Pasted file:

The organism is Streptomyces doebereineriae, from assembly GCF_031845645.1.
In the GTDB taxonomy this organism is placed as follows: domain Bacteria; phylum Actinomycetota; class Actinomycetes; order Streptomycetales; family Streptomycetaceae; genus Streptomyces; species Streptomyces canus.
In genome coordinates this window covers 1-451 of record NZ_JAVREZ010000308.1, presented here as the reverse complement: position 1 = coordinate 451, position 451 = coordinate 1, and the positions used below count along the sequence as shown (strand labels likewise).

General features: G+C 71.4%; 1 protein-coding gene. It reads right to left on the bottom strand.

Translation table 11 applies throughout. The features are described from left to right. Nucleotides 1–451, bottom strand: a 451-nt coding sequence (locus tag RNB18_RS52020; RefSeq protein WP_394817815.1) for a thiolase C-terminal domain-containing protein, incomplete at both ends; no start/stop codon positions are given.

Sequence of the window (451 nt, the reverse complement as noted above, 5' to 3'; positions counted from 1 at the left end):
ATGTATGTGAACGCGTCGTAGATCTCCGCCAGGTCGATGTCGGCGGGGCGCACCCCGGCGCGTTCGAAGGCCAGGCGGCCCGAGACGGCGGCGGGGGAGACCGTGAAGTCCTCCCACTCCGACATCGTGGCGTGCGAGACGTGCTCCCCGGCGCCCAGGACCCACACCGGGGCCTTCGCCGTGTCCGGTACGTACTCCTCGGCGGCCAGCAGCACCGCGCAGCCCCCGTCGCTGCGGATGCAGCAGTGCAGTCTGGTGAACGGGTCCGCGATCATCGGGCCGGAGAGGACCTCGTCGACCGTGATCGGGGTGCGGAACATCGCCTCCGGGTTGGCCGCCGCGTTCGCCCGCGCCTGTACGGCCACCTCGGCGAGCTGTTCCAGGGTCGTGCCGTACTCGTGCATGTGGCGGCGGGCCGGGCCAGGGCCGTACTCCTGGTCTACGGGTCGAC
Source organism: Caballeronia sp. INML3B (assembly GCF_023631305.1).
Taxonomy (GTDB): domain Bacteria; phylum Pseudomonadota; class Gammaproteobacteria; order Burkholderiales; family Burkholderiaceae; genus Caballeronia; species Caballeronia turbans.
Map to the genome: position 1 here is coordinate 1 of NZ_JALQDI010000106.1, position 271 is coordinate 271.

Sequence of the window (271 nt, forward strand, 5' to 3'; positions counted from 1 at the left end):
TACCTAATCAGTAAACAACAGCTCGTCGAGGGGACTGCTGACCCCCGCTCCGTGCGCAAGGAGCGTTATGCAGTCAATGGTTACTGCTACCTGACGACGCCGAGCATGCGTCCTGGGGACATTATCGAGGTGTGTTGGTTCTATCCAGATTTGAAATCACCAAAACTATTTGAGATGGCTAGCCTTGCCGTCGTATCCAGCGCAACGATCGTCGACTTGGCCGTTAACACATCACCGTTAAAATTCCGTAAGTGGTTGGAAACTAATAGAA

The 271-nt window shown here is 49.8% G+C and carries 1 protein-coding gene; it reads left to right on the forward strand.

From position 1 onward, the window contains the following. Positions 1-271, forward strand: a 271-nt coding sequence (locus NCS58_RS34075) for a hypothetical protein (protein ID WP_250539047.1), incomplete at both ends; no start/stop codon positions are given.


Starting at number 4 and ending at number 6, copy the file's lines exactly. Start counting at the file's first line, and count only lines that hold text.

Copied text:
General features: G+C 71.4%; 1 protein-coding gene. It reads right to left on the bottom strand.

Translation table 11 applies throughout. The features are described from left to right. Nucleotides 1–451, bottom strand: a 451-nt coding sequence (locus tag RNB18_RS52020; RefSeq protein WP_394817815.1) for a thiolase C-terminal domain-containing protein, incomplete at both ends; no start/stop codon positions are given.

Sequence of the window (451 nt, the reverse complement as noted above, 5' to 3'; positions counted from 1 at the left end):